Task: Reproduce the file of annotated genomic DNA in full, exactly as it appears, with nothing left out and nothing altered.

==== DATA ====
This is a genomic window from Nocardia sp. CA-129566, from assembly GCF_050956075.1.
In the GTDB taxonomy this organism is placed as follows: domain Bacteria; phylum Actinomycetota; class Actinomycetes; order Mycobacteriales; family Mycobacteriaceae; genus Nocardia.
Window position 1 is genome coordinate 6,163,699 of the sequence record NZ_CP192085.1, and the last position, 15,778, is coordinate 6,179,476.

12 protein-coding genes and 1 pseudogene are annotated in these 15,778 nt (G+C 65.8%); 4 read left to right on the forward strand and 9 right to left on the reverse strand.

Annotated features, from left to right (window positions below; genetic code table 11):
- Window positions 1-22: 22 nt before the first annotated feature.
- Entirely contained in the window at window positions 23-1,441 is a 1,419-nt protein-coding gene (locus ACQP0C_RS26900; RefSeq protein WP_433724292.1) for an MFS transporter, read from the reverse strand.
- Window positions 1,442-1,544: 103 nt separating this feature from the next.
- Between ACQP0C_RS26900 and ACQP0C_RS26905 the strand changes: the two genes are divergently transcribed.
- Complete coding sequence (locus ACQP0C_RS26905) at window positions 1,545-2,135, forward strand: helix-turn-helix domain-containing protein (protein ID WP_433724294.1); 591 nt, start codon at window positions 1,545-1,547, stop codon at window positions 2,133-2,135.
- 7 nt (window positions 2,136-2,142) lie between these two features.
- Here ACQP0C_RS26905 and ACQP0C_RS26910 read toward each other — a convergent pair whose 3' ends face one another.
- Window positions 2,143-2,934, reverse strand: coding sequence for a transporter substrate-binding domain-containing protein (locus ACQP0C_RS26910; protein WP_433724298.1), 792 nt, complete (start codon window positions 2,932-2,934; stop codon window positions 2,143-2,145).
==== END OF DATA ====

This is a genomic window from Nocardia sp. CA-129566, from assembly GCF_050956075.1.
In the GTDB taxonomy this organism is placed as follows: domain Bacteria; phylum Actinomycetota; class Actinomycetes; order Mycobacteriales; family Mycobacteriaceae; genus Nocardia.
Window position 1 is genome coordinate 6,163,699 of the sequence record NZ_CP192085.1, and the last position, 15,778, is coordinate 6,179,476.

12 protein-coding genes and 1 pseudogene are annotated in these 15,778 nt (G+C 65.8%); 4 read left to right on the forward strand and 9 right to left on the reverse strand.

Annotated features, from left to right (window positions below; genetic code table 11):
- Window positions 1-22: 22 nt before the first annotated feature.
- Entirely contained in the window at window positions 23-1,441 is a 1,419-nt protein-coding gene (locus ACQP0C_RS26900; RefSeq protein WP_433724292.1) for an MFS transporter, read from the reverse strand.
- Window positions 1,442-1,544: 103 nt separating this feature from the next.
- Between ACQP0C_RS26900 and ACQP0C_RS26905 the strand changes: the two genes are divergently transcribed.
- Complete coding sequence (locus ACQP0C_RS26905) at window positions 1,545-2,135, forward strand: helix-turn-helix domain-containing protein (protein ID WP_433724294.1); 591 nt, start codon at window positions 1,545-1,547, stop codon at window positions 2,133-2,135.
- 7 nt (window positions 2,136-2,142) lie between these two features.
- Here ACQP0C_RS26905 and ACQP0C_RS26910 read toward each other — a convergent pair whose 3' ends face one another.
- Window positions 2,143-2,934, reverse strand: coding sequence for a transporter substrate-binding domain-containing protein (locus ACQP0C_RS26910; protein WP_433724298.1), 792 nt, complete (start codon window positions 2,932-2,934; stop codon window positions 2,143-2,145).